How vast spending and economic dislocation have done very little to prevent the most dangerous infections

We shall have to wait a long time for a formal cost-benefit analysis of lockdown in the UK. ‘Defeat of the virus’ remains uncertain, the bills continue to roll in, and the Government is less than anxious to provide a calculation.

What is sure is that the budget deficit widened from £63bn in fiscal 2019/20 to £355 bn in fiscal 2020/21 reflecting significantly increased spending together with a collapse in tax revenue wrought by the biggest decline in GDP (9.9%) since the early 1700s. This is financed by quantitative easing, whereby the Government issues bonds which are then bought by the Bank of England, putting money into the Government’s hands. The scale dwarfs QE in the 2007/8 financial crisis. In his recent budget speech, Rishi Sunak, the UK Chancellor stated:

“Taking into account the significant support announced at the Spending Review 20 … our total COVID support package, this year and next, is £352 billion.

“Once you include the measures announced at Spring Budget last year, including the step-change in capital investment, total fiscal support … amounts to £407 billion.

How many lives have been or will be ‘saved’ by this £407bn is contentious, but let’s start with Professor Ferguson’s original estimate of around 500,000 deaths with ‘Do nothing‘ and subtract the 125,000 COVID-19 deaths to date. That suggests 375,000 lives saved, at £1.085 million apiece (£407bn/375,000).

These figures are open to considerable criticisms outlined below, and I do not actually believe them.  Nonetheless, they have some official stamp and so provide a starting point. Moreover, they give lockdown the benefit of the doubt – I do not hear assertions that it has saved more than 375000 UK lives, nor that the Government deficit will rapidly reverse.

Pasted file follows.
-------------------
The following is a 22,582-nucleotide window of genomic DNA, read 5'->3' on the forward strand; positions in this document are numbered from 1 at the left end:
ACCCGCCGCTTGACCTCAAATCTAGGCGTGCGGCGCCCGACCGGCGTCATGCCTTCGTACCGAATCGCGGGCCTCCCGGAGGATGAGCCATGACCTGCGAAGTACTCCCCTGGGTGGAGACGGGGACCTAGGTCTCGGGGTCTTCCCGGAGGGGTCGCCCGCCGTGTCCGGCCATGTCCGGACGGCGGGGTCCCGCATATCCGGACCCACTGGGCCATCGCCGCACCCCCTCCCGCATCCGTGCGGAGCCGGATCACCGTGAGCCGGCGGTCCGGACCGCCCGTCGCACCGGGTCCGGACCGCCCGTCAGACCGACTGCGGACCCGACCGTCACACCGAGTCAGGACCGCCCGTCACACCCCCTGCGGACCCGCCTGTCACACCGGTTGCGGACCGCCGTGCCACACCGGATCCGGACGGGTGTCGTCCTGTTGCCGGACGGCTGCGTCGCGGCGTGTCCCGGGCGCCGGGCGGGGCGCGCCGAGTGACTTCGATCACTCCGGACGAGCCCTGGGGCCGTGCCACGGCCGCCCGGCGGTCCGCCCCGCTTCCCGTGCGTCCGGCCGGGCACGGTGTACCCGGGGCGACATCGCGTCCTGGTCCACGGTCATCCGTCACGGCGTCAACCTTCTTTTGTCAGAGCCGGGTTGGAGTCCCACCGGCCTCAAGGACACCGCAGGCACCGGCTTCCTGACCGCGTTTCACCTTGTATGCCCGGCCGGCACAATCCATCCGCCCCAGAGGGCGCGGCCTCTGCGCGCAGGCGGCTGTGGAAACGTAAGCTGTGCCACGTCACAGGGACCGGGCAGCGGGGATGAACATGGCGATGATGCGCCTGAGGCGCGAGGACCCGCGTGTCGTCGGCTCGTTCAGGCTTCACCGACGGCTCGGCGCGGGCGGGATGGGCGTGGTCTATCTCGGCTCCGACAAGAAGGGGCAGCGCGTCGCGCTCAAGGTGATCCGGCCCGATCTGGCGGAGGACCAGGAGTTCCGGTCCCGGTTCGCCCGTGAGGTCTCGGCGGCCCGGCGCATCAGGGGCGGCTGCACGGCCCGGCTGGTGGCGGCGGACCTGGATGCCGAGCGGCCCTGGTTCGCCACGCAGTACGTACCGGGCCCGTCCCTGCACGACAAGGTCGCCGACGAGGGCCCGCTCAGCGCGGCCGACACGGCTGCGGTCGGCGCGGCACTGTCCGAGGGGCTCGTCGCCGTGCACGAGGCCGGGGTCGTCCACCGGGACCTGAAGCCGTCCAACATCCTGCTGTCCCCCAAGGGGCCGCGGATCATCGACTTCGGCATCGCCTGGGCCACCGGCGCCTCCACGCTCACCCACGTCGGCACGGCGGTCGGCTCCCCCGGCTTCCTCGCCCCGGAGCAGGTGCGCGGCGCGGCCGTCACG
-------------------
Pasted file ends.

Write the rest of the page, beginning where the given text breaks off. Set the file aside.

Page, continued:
£1.085 million per life saved can be tested against NICE’s standard criterion that a new treatment is potentially fundable by the NHS if it costs less than £30,000 per ‘Quality Adjusted Life Year’ (QALY). Therefore, for lockdown measures to meet NICE’s criterion, they need to buy around 36 QALYs per ‘saved’ patient.

 Life expectancy in the United Kingdom is c. 79 years for men and 83 for women, with the last few years not counting as full QALYs owing to impaired health. So, to gain 36 QALYs, it’d be necessary to be preventing deaths among people in their mid-40s. This isn’t happening. Few people in their 40s die of COVID. Rather, the median age of a COVID-19 death, preventable or not, is 83 years.

UK life expectancy at 83 is around eight years and will be less in terms of QALYs. What is more, care home residents make up a considerable fraction (c. 33%) of deaths and, on entry to a nursing home, one has a median life expectancy of only 462 days. In Scotland, around 30% of COVID deaths were among patients with recent (non-COVID) hospitalisation.  Since routine hospital admissions were restricted, this implies that many who succumbed to nosocomially-acquired COVID-19 had serious health conditions.

Once we factor these points into account and describe the sort of patient likely to die of COVID, it becomes unlikely that more than 5 QALYS are being gained by those protected from fatal infection. This gives a cost per QALY (c. £200,000), or around seven times NICE’s normal maximum.

Several criticisms can be raised to these calculations. First, it will be objected that there are many approximations and simplifications, which is true. However, none is loaded to exaggerate the cost per QALY, and several are biased to underestimate it, not least that the costs are still accruing.